Diminution in Value is a Corporate, and Not an Individual, Claim – Kepley v. Lanz
In a recent decision of the United States District Court, Western Division, by Judge Simpson, the distinction between direct and derivative claims was again addressed. Kepley v. Lanz, 2011 WL 4578362 (W.D. Ky. Sept. 30, 2011).
Bruce and Les Kepley were each shareholders in A Technological Advantage, Inc. (“ATA”), a Kentucky business corporation. The Kepleys initiated suit against Gerald Lanz, a former shareholder of ATA who, it was alleged, had breached an Investors Rights Agreement by selling his ATA stock to one of its competitors. The Kepleys asserted that Lanz’s sale reduced the value of their ATA stock. Ultimately, the Kepleys sold their ATA stock in order to minimize their losses.
Reciting the general rule that a litigant “must normally assert their own rights, rather than those of third parties,” the Court discussed the rule that a shareholder may not, in their own name, bring an action to redress an injury to the corporation. Quoting Candem Pharmaceutical Ltd. v. Elder Pharmaceuticals, Inc., 862 F.2d 597, 603 (6th Cir. 1988), the Court noted that this rule applies:
Even though in an economic sense real harm may well be sustained as the impact of such wrongful acts [brings] about reduced earnings, lower salaries, injury to general business reputation or diminution in the value of ownership. (emphasis in original).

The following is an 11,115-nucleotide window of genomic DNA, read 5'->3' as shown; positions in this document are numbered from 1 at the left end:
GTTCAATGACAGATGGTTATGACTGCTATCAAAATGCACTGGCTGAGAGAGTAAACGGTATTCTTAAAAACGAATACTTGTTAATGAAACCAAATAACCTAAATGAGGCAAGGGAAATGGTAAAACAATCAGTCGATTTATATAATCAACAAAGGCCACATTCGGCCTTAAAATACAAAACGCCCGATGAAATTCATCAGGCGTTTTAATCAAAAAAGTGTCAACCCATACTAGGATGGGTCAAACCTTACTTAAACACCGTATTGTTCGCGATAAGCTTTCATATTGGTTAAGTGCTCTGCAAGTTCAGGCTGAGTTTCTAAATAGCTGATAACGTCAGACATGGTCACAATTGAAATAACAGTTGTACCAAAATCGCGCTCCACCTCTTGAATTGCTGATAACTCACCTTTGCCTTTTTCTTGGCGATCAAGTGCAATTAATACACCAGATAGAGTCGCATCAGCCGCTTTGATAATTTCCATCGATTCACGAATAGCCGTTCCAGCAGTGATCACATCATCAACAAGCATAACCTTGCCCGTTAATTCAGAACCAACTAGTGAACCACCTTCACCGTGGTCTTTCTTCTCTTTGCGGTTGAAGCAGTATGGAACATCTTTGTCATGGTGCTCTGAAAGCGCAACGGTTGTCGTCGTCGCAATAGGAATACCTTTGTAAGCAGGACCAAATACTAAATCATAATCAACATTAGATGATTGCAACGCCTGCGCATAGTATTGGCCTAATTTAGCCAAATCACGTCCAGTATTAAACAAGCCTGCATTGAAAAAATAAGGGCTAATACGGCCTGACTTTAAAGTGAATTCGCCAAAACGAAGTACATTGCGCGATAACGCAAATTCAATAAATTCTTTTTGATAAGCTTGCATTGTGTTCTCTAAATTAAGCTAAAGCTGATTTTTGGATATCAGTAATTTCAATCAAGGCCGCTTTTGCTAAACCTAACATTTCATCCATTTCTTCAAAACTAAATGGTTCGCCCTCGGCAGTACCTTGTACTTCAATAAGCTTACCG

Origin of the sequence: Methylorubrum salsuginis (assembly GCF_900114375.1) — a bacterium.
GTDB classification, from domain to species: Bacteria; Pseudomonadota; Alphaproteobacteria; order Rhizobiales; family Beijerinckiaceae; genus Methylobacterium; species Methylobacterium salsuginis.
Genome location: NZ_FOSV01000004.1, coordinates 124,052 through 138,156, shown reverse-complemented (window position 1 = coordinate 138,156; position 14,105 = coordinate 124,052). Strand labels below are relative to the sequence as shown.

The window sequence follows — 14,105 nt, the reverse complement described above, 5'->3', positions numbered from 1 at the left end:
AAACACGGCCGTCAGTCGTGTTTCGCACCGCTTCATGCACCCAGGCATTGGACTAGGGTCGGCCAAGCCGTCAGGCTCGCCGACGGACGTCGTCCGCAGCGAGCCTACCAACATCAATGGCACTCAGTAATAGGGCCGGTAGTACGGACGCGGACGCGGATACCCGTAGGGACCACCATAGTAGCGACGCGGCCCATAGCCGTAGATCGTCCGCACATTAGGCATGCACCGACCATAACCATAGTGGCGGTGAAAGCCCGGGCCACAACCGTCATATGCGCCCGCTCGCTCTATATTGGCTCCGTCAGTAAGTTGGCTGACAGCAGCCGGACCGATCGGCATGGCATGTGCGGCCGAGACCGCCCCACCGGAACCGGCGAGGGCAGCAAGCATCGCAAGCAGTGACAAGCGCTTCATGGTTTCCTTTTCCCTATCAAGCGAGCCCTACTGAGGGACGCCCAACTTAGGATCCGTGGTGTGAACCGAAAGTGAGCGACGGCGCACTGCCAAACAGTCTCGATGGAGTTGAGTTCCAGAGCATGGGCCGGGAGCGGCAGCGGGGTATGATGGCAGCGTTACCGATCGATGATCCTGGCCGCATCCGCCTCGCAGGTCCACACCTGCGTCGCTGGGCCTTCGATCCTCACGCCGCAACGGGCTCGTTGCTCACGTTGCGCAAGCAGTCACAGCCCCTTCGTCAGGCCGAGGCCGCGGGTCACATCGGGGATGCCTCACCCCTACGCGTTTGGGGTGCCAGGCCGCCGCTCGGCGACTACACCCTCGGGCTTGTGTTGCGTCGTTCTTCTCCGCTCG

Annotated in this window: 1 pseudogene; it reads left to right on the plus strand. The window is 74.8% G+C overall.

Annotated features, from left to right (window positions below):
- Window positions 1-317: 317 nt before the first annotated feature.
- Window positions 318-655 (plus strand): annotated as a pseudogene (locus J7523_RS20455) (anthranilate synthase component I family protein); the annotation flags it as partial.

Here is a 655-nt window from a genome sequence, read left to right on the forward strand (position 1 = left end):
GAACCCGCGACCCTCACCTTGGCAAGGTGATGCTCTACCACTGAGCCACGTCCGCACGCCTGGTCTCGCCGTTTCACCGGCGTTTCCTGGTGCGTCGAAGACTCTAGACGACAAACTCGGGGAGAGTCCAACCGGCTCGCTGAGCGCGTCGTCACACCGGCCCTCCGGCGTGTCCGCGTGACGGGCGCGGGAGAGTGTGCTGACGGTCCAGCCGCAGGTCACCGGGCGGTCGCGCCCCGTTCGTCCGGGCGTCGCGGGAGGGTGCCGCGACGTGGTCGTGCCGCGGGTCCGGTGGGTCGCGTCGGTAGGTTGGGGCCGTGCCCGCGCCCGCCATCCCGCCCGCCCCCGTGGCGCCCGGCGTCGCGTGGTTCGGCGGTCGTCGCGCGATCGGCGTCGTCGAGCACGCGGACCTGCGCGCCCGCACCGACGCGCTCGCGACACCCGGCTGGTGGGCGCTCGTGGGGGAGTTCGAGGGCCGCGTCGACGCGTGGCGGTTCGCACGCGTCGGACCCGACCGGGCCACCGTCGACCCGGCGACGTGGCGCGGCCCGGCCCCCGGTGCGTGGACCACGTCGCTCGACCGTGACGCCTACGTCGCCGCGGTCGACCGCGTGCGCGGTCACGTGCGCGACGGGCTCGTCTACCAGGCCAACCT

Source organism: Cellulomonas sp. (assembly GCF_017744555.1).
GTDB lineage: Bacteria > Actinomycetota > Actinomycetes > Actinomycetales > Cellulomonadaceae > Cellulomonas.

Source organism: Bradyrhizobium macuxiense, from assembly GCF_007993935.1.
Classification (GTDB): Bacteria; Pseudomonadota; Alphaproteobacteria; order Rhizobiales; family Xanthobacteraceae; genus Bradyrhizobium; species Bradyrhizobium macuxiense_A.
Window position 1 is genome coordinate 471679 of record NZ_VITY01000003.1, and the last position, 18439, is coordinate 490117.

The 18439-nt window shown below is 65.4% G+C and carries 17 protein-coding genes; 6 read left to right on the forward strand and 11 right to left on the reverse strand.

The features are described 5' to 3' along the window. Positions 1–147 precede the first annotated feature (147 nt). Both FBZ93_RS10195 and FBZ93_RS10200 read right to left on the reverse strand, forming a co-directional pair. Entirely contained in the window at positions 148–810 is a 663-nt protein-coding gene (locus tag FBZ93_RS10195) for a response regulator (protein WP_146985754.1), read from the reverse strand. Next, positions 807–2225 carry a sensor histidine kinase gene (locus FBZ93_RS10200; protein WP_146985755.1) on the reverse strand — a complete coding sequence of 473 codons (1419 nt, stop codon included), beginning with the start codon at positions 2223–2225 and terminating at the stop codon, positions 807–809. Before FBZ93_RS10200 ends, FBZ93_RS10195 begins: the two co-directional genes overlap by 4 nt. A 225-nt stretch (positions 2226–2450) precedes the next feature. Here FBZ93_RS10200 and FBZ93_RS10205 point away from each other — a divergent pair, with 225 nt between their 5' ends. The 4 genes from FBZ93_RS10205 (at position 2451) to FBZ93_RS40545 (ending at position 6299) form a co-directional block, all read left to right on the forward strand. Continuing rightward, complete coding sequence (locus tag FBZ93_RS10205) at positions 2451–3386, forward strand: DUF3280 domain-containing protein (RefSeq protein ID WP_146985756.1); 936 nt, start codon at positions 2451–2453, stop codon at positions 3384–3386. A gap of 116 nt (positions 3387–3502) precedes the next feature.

The Court held that Lanz’s alleged breach of the Investors Rights Agreement actually harmed ATA, the corporation. Consequently, the claim had to be brought on a derivative, not a direct basis. The Court noted the possibility of a derivative action, but there is no explanation as to why the action was not brought in that form.
The Court specifically addressed and rejected a notion that the Kepley’s claim was somehow separate and distinct from the injury suffered by the corporation, thereby enabling a direct action:
The only injury the Kepleys allege is that the value of their ownership shares declined. Such an injury would necessarily have been shared by the corporation because the shares of the corporation derived their value from the value of the corporation as a whole.
It is worth noting that, apparently, the dismissal of this action for lack of standing was raised sua sponte by the Court and was not initially raised as a defense by Lanz. No reference was made to the statutory provision for the payment of the corporation’s legal fees where the proceeding was brought without reasonable cause. KRS § 271B.7-400(4).
A 2010 decision of the Kentucky Court of Appeals likewise held that diminution of share value is a derivative, and not a direct, claim. Sahni v. Hock, No. 2007-CA-001785-MR (Ky. App. 2010), slip op. at 13-15.
No word on whether an appeal is planned.
Post a Comment